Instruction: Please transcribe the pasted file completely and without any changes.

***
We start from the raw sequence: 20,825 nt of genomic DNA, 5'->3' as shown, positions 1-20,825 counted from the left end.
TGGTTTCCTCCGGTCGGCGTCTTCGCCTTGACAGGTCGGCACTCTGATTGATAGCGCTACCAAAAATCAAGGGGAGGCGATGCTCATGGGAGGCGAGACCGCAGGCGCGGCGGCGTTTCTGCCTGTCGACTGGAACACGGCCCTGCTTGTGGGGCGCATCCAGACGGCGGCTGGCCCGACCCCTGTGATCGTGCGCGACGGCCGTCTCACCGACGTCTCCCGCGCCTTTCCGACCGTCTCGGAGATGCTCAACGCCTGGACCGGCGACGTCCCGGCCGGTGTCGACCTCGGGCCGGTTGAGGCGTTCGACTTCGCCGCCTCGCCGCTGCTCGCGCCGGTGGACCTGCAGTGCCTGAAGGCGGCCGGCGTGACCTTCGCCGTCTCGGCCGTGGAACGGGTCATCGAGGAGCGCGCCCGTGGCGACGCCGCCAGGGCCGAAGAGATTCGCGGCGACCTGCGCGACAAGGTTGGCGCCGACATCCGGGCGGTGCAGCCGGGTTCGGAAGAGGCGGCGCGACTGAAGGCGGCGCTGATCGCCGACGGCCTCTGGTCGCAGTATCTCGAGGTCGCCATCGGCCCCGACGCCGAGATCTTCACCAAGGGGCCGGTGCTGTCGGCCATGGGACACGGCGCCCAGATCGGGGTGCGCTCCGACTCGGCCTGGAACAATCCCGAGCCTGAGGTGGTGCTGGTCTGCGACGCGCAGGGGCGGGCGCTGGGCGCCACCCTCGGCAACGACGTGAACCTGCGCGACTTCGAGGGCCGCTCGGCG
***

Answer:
We start from the raw sequence: 20,825 nt of genomic DNA, 5'->3' as shown, positions 1-20,825 counted from the left end.
TGGTTTCCTCCGGTCGGCGTCTTCGCCTTGACAGGTCGGCACTCTGATTGATAGCGCTACCAAAAATCAAGGGGAGGCGATGCTCATGGGAGGCGAGACCGCAGGCGCGGCGGCGTTTCTGCCTGTCGACTGGAACACGGCCCTGCTTGTGGGGCGCATCCAGACGGCGGCTGGCCCGACCCCTGTGATCGTGCGCGACGGCCGTCTCACCGACGTCTCCCGCGCCTTTCCGACCGTCTCGGAGATGCTCAACGCCTGGACCGGCGACGTCCCGGCCGGTGTCGACCTCGGGCCGGTTGAGGCGTTCGACTTCGCCGCCTCGCCGCTGCTCGCGCCGGTGGACCTGCAGTGCCTGAAGGCGGCCGGCGTGACCTTCGCCGTCTCGGCCGTGGAACGGGTCATCGAGGAGCGCGCCCGTGGCGACGCCGCCAGGGCCGAAGAGATTCGCGGCGACCTGCGCGACAAGGTTGGCGCCGACATCCGGGCGGTGCAGCCGGGTTCGGAAGAGGCGGCGCGACTGAAGGCGGCGCTGATCGCCGACGGCCTCTGGTCGCAGTATCTCGAGGTCGCCATCGGCCCCGACGCCGAGATCTTCACCAAGGGGCCGGTGCTGTCGGCCATGGGACACGGCGCCCAGATCGGGGTGCGCTCCGACTCGGCCTGGAACAATCCCGAGCCTGAGGTGGTGCTGGTCTGCGACGCGCAGGGGCGGGCGCTGGGCGCCACCCTCGGCAACGACGTGAACCTGCGCGACTTCGAGGGCCGCTCGGCG